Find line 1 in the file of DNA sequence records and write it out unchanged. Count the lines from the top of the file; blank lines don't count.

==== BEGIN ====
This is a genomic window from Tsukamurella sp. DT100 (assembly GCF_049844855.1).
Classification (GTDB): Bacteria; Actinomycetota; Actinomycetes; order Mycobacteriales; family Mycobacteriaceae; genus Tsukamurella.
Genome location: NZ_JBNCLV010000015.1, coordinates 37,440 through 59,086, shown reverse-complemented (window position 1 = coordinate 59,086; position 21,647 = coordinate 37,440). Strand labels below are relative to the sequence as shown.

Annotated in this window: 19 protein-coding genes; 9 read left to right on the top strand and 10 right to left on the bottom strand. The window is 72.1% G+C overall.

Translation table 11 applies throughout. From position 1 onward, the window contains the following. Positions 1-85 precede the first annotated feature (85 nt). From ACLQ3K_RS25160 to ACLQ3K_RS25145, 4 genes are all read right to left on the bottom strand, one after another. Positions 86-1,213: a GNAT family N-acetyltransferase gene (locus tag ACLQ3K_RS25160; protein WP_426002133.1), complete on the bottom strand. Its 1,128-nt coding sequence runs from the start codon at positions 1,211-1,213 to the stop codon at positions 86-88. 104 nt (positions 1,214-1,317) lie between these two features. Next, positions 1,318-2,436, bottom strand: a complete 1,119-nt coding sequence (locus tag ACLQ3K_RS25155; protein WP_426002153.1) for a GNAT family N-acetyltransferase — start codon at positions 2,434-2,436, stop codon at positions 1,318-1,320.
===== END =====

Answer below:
This is a genomic window from Tsukamurella sp. DT100 (assembly GCF_049844855.1).